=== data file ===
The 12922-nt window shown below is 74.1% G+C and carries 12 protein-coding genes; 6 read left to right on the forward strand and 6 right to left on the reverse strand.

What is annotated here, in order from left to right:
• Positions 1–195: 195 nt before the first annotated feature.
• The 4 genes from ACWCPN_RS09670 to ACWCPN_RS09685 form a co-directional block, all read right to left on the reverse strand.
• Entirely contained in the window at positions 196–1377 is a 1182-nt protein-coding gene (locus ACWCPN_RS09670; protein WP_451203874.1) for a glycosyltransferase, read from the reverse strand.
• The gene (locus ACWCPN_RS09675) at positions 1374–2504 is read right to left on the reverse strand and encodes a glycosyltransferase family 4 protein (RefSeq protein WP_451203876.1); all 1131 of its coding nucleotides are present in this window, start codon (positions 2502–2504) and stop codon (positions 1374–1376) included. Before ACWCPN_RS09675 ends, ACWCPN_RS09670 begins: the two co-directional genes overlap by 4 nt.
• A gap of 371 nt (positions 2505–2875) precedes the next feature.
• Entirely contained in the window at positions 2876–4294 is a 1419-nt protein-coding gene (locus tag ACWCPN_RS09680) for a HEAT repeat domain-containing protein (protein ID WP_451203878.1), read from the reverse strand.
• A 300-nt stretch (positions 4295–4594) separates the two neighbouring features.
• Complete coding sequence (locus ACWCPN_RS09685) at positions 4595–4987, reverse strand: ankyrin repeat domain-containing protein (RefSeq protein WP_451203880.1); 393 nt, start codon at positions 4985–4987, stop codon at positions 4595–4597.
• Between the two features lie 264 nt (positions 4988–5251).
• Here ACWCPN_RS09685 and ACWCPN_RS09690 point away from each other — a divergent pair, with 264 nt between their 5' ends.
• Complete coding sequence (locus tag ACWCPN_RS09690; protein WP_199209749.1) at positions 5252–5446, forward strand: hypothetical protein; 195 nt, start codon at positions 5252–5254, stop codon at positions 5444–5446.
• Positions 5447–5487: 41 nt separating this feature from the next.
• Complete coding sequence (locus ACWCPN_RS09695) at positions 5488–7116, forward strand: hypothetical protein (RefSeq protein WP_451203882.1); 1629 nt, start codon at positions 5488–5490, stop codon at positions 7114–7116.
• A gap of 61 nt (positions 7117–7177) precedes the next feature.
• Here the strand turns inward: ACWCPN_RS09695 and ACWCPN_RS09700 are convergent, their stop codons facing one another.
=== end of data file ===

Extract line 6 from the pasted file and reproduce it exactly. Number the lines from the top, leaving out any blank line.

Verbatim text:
• The gene (locus ACWCPN_RS09675) at positions 1374–2504 is read right to left on the reverse strand and encodes a glycosyltransferase family 4 protein (RefSeq protein WP_451203876.1); all 1131 of its coding nucleotides are present in this window, start codon (positions 2502–2504) and stop codon (positions 1374–1376) included. Before ACWCPN_RS09675 ends, ACWCPN_RS09670 begins: the two co-directional genes overlap by 4 nt.